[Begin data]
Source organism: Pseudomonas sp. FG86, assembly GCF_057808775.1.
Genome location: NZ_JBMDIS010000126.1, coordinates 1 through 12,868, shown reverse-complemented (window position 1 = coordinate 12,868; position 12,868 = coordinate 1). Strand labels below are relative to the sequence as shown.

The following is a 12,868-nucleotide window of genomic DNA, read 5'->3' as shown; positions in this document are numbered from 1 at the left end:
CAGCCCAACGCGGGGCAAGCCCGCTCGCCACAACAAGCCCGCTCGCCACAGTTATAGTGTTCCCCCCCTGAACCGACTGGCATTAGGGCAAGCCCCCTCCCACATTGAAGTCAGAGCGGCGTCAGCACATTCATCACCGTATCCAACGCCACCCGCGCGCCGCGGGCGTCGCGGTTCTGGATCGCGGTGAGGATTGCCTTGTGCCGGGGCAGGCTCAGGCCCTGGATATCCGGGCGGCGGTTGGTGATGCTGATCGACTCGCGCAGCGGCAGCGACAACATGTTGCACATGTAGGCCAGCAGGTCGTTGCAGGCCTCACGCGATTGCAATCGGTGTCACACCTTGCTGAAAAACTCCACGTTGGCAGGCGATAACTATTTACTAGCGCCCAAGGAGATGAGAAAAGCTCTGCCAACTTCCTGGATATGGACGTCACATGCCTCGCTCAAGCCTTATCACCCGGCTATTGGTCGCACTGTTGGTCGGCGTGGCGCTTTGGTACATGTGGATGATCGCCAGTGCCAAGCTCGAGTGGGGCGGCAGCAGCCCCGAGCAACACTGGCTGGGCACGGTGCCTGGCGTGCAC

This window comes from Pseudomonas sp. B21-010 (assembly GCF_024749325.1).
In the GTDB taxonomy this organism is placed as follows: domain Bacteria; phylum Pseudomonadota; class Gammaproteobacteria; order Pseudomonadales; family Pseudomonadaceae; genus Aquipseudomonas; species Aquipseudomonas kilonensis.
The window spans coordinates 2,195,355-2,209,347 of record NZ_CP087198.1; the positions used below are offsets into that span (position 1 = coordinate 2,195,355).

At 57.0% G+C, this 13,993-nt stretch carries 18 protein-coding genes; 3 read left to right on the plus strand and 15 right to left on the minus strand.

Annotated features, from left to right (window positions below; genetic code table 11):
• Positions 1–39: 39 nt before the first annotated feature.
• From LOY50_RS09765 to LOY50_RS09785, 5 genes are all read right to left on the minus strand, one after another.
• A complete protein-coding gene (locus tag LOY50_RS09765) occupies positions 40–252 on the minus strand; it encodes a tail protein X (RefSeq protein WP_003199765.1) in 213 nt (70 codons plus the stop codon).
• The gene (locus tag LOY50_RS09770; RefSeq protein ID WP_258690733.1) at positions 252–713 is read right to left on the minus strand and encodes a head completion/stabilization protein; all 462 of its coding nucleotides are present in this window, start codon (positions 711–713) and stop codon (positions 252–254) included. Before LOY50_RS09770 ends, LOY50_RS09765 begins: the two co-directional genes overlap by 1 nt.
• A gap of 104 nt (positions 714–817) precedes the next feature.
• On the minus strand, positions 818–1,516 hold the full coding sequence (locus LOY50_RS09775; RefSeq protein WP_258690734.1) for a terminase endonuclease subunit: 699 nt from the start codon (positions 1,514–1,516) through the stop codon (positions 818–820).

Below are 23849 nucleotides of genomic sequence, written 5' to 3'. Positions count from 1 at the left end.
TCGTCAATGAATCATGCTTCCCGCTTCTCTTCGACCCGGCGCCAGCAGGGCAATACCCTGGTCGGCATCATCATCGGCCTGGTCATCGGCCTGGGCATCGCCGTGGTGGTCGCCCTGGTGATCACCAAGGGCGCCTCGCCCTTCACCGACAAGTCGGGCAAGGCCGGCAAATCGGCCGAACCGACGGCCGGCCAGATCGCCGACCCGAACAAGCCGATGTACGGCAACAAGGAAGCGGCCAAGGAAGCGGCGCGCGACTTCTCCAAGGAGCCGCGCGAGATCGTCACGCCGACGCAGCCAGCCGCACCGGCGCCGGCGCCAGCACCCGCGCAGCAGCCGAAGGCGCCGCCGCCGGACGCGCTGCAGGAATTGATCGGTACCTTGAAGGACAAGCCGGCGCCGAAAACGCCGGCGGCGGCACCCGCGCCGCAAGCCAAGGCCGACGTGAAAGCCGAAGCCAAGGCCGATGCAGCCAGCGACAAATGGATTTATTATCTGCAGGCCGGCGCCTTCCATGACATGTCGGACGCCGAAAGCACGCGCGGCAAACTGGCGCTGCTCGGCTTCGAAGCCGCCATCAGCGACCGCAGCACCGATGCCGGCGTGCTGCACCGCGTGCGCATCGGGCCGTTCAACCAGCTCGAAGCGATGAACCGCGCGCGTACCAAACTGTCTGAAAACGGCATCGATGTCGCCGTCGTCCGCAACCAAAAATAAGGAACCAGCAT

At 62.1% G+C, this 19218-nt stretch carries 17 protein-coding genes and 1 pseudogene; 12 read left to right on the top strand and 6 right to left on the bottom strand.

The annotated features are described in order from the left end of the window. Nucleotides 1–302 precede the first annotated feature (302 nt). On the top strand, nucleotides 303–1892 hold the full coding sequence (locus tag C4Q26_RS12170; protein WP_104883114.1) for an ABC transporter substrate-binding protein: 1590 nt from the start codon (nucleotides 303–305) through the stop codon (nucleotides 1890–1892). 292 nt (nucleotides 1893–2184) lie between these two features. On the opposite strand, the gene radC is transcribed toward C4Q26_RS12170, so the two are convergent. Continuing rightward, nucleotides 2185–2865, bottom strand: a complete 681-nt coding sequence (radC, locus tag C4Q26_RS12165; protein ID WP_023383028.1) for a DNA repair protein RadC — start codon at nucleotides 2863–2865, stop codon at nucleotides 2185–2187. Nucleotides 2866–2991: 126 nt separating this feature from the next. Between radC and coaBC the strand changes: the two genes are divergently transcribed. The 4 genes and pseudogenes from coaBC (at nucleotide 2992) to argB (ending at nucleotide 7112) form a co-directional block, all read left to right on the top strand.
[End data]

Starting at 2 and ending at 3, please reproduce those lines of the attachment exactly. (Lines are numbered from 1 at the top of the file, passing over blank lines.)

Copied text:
Genome location: NZ_JBMDIS010000126.1, coordinates 1 through 12,868, shown reverse-complemented (window position 1 = coordinate 12,868; position 12,868 = coordinate 1). Strand labels below are relative to the sequence as shown.

The following is a 12,868-nucleotide window of genomic DNA, read 5'->3' as shown; positions in this document are numbered from 1 at the left end: